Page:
Here in Florida, we have just lived through the onslaught of Hurricane Ian. Since my bride and I made the move here almost seven years ago, this is the second hurricane we have lived through, Irma being the first. For me to say it is “an interesting experience” to live through a hurricane is quite an understatement. And for many, it is not even the slightest bit funny, or interesting, to say the least. The devastation has been tremendous. The loss of life is tragic. And the loss of property is monumental.
Here in our area of the state, we were fortunate to miss the main course of the storm by about 30 or 40 miles. The destruction which Ian wrought is in the many millions of dollars, and many of the affected people’s lives may never be quite restored to what they were prior to Ian’s arrival.
The local news broadcasts in our area have been filled with personal interest stories about people attempting to clean up after the storm. Piles of rubble, automobiles destroyed by the floods and winds, and if homes aren’t completely destroyed, people are trying to do what they can to set things right.
One such individual was combing through the trash diligently looking for something when a reporter caught up with him. “What are you looking for?” asked the reporter. “Anything, anything I can use to begin to set things back the way they were. Everything is broken. I can’t even find a straight edge. If it isn’t broken, it’s bent or crooked!”
In the wake of Hurricane Ian, that man’s world was totally dismantled.
If I may, may I ask you a question? Is your world totally dismantled? You may not have lived through a hurricane but are things in your life broken, bent or crooked? These days, that seems to be the majority opinion of the people with whom I come in contact, either personally, or vicariously through the media. But then when I ask the follow-up question — What are you doing about it? — I tend to get blank stares, or the political pundits always blame the other party or bring forth “experts” who do not seem to know any more about how to get through the mess we are in than anybody else.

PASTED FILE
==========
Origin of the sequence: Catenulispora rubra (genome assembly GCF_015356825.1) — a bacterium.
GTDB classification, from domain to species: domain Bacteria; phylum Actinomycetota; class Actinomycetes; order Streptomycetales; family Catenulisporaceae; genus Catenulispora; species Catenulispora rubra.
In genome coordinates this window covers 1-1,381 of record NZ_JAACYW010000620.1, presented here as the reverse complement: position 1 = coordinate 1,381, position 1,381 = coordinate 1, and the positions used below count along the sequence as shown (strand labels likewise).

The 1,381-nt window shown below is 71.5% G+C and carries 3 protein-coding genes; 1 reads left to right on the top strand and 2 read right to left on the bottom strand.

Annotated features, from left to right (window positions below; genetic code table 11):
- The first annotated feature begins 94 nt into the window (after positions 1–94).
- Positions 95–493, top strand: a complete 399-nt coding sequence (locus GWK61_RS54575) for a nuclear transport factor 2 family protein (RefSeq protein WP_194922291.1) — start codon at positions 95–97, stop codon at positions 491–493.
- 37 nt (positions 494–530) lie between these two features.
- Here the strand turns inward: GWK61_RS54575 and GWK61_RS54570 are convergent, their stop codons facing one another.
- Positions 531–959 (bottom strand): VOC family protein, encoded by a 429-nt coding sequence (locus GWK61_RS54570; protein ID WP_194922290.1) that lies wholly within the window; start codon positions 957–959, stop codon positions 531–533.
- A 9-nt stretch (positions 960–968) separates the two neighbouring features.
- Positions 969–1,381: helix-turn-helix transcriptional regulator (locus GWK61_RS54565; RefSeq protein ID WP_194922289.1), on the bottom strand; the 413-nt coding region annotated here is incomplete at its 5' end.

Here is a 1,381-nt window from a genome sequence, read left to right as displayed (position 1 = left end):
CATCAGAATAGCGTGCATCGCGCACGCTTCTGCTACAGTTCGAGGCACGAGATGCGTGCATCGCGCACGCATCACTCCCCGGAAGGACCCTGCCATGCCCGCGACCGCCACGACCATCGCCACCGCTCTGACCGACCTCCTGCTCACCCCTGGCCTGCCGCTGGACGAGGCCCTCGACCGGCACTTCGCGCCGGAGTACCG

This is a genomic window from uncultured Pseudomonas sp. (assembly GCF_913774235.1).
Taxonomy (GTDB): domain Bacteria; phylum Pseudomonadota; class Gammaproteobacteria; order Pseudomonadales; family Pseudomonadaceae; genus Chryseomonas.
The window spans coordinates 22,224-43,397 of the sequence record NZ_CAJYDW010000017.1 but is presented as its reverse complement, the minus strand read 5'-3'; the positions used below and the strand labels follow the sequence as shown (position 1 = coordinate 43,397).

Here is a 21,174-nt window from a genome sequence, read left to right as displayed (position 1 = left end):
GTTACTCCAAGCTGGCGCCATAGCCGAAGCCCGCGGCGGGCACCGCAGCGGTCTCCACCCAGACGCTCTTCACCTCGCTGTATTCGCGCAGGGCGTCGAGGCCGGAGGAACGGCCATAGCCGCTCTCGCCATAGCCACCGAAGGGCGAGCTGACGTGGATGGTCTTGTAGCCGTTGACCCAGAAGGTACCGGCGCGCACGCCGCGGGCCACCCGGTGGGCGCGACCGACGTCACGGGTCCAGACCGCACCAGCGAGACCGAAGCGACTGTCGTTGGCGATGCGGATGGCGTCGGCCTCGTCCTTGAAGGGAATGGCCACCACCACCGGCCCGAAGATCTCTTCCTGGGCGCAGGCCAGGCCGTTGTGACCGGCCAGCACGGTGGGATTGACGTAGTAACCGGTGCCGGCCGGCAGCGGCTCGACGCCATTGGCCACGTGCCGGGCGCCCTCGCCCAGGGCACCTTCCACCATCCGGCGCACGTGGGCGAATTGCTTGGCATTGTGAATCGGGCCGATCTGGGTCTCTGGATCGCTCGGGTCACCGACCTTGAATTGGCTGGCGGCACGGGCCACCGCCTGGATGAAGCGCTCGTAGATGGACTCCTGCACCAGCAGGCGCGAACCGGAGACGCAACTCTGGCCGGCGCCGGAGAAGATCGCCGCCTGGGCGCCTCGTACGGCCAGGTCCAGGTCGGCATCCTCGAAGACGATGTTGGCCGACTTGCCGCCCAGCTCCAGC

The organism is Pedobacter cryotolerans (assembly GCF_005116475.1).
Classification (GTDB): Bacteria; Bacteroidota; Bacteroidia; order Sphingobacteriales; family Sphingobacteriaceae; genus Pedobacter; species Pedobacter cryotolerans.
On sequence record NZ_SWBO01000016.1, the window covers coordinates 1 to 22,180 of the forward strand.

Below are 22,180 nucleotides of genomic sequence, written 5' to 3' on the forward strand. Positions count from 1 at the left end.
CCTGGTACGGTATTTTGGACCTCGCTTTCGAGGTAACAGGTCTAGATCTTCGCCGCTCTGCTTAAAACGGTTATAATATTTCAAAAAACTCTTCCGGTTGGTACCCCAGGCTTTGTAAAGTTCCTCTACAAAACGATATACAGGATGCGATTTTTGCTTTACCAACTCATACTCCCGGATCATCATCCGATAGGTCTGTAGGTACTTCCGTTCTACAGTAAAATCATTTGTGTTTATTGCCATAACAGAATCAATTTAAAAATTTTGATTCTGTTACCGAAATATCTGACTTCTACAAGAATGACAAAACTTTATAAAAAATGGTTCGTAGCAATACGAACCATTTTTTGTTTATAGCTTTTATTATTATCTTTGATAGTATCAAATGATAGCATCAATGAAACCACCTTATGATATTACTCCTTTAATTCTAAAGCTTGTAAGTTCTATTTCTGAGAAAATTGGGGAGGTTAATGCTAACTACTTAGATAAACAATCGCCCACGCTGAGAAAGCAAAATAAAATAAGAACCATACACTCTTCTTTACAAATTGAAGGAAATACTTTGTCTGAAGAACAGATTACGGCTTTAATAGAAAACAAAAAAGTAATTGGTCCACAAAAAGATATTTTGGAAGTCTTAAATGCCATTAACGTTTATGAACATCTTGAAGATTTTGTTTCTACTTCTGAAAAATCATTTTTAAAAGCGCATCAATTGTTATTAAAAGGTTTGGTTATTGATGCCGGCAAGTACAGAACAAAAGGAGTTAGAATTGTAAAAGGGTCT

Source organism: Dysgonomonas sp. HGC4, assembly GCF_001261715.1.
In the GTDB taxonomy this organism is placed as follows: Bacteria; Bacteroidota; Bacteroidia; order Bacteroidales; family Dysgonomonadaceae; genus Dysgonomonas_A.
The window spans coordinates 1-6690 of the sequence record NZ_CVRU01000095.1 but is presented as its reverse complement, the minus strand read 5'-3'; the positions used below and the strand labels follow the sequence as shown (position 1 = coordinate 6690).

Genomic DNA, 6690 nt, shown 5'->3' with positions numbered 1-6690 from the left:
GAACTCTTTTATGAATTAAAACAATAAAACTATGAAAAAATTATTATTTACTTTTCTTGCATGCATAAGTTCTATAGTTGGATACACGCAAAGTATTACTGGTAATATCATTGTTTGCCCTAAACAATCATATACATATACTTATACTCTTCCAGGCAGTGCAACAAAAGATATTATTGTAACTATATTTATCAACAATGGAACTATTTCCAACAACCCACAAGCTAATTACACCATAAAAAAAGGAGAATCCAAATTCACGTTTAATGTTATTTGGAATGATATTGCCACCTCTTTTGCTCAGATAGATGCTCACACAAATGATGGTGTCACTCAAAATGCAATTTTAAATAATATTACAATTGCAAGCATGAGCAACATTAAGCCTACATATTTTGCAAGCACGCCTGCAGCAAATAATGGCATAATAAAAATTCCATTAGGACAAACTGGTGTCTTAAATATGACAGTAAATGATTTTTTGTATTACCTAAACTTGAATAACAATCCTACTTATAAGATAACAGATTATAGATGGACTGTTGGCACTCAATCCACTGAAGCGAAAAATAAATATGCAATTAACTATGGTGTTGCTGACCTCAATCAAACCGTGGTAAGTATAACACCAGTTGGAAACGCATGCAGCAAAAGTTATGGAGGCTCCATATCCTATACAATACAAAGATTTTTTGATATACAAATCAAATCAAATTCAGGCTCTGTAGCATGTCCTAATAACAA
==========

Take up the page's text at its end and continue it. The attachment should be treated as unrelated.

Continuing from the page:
May I suggest a different method of dealing with the storms of life and the devastation they leave in their wake?
The story is told of a particular young man who was doing some odd construction jobs around his home. His grandfather was helping him with his projects and was sitting in the younger man’s workshop in his basement one day when the young fellow came in and was looking for a yardstick or a ruler. His grandfather handed him one he had brought with him to the project that day. The young man picked up the grandfather’s ruler, took one look at it, and asked him if he had another one. “Why? What’s wrong with that one?” asked Grandpa.
“Look at it,” said his grandson, holding up the measuring stick. “It’s crooked and warped. You can’t measure the length of anything with this ruler!”
“Exactly” replied his grandfather. “And son, that’s exactly the way you are trying to live your life when you use any guide other than the Bible. You are trying to measure your life by a crooked ruler!”
In 2 Timothy, the Apostle Paul made mention of the fact that “all Scripture is inspired by God and is useful to teach us what is true and to make us realize what is wrong in our lives. It corrects us when we are wrong and teaches us to do what is right. God uses it to prepare and equip his people to do every good work.” (2 Timothy 3:16-17). The question for each of us is, when was the last time that we really looked at the Bible as being useful? For the most part, we look at the Bible as a nice book, but it really does not have too much to say about living our lives in a practical way.
Some years ago, a man in our church made that affirmation to me. He told me point blank, “What happens on Sunday is something that I value and appreciate, preacher. Then, you have a right and a responsibility to speak to what is going on in my life. But what happens on Monday or Tuesday or any other day of the week, for that matter, is ‘nunya’ (short for ‘none of your business’)!” For that man, the Bible was nice, but not necessary at all. By the way, his life showed it.
A true Christ-follower in the real world will be one who is doing his absolute best to live his life in obedience and accord with the principles laid out in the Bible for living. He may not be able to avoid the devastating storms of life, but he will be able to go through them with a positive sense of confidence that God is at work in them and through them.
God’s Word, the Bible, is a message of love, of how much God loved you and me and sent His Son Jesus to demonstrate that love towards us. It is also an authoritative and absolute statement of what God expects from each of us and how we should then live in light of His great love for us.
What that means for each of us is that we must take the time, we must make the time, to read the Bible for ourselves. An open Bible, one that is read regularly, is the only way that you and I can ever expect to survive the “hurricanes” of life that so easily and often beset us.
So what about you? Are you coping with the storms of life with an open Bible in hand, or is your ruler a crooked one?
Chuck Tabor is a religion columnist for The Times-Gazette and a former Hillsboro area pastor who now resides in Florida. He can be reached at [email protected]